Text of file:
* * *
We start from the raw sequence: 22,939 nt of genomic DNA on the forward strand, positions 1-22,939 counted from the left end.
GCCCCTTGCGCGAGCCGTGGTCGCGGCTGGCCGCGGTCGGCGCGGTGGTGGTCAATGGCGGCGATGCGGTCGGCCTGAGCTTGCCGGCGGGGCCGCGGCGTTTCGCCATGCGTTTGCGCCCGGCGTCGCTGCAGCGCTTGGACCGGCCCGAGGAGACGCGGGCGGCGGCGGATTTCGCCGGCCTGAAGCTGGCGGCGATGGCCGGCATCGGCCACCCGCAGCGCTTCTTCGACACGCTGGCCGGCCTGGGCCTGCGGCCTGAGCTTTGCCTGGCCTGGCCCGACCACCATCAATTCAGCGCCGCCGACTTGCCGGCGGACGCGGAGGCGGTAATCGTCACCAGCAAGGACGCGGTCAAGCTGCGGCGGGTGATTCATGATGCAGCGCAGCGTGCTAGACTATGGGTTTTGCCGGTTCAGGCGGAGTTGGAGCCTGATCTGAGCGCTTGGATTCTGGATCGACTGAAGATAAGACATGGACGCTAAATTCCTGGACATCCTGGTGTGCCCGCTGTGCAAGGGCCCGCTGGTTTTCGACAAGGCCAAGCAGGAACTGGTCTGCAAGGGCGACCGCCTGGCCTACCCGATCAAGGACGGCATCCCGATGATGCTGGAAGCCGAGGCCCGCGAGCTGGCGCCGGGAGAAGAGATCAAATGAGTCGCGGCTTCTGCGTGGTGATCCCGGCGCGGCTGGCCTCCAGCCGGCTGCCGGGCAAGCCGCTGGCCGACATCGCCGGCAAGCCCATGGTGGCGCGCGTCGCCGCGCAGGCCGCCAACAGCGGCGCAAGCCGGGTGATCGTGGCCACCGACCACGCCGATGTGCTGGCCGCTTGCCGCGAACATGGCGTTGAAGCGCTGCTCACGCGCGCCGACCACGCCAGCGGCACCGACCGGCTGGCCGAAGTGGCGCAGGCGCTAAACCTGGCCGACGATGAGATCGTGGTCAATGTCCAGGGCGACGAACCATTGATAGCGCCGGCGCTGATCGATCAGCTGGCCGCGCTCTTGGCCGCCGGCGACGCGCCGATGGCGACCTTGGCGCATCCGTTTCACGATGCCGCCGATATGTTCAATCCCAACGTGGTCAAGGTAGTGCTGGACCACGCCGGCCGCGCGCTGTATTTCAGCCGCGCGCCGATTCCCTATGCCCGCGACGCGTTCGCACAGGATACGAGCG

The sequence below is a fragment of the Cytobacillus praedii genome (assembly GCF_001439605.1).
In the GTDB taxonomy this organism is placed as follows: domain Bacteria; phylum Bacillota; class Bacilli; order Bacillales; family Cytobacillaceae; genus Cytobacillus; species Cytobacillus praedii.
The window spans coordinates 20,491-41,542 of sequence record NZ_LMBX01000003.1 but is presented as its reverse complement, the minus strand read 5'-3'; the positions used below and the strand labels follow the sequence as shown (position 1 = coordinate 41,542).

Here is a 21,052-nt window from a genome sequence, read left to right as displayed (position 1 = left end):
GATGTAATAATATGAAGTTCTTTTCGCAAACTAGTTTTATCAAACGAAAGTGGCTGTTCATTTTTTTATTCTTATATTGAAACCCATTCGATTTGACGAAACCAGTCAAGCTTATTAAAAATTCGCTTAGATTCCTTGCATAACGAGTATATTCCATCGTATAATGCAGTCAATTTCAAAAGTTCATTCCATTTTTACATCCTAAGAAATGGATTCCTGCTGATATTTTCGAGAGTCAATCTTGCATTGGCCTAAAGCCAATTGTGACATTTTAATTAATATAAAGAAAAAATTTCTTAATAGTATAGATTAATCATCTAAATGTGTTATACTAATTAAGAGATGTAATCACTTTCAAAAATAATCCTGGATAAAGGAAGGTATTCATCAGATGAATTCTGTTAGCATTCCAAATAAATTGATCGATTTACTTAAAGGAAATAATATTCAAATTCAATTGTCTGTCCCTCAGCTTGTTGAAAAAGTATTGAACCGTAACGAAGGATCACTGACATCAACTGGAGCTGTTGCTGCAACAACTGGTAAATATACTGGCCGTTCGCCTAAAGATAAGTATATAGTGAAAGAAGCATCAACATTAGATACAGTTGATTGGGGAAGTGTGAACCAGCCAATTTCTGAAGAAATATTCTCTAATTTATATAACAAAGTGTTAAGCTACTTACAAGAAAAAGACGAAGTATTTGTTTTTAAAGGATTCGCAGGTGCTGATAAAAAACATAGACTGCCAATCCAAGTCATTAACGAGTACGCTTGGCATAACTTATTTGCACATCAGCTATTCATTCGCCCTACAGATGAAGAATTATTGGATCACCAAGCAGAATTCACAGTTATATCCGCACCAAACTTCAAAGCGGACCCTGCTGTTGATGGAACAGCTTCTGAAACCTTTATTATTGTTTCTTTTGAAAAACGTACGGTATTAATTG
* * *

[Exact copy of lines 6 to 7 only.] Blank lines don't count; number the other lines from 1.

Here is a 21,052-nt window from a genome sequence, read left to right as displayed (position 1 = left end):
GATGTAATAATATGAAGTTCTTTTCGCAAACTAGTTTTATCAAACGAAAGTGGCTGTTCATTTTTTTATTCTTATATTGAAACCCATTCGATTTGACGAAACCAGTCAAGCTTATTAAAAATTCGCTTAGATTCCTTGCATAACGAGTATATTCCATCGTATAATGCAGTCAATTTCAAAAGTTCATTCCATTTTTACATCCTAAGAAATGGATTCCTGCTGATATTTTCGAGAGTCAATCTTGCATTGGCCTAAAGCCAATTGTGACATTTTAATTAATATAAAGAAAAAATTTCTTAATAGTATAGATTAATCATCTAAATGTGTTATACTAATTAAGAGATGTAATCACTTTCAAAAATAATCCTGGATAAAGGAAGGTATTCATCAGATGAATTCTGTTAGCATTCCAAATAAATTGATCGATTTACTTAAAGGAAATAATATTCAAATTCAATTGTCTGTCCCTCAGCTTGTTGAAAAAGTATTGAACCGTAACGAAGGATCACTGACATCAACTGGAGCTGTTGCTGCAACAACTGGTAAATATACTGGCCGTTCGCCTAAAGATAAGTATATAGTGAAAGAAGCATCAACATTAGATACAGTTGATTGGGGAAGTGTGAACCAGCCAATTTCTGAAGAAATATTCTCTAATTTATATAACAAAGTGTTAAGCTACTTACAAGAAAAAGACGAAGTATTTGTTTTTAAAGGATTCGCAGGTGCTGATAAAAAACATAGACTGCCAATCCAAGTCATTAACGAGTACGCTTGGCATAACTTATTTGCACATCAGCTATTCATTCGCCCTACAGATGAAGAATTATTGGATCACCAAGCAGAATTCACAGTTATATCCGCACCAAACTTCAAAGCGGACCCTGCTGTTGATGGAACAGCTTCTGAAACCTTTATTATTGTTTCTTTTGAAAAACGTACGGTATTAATTG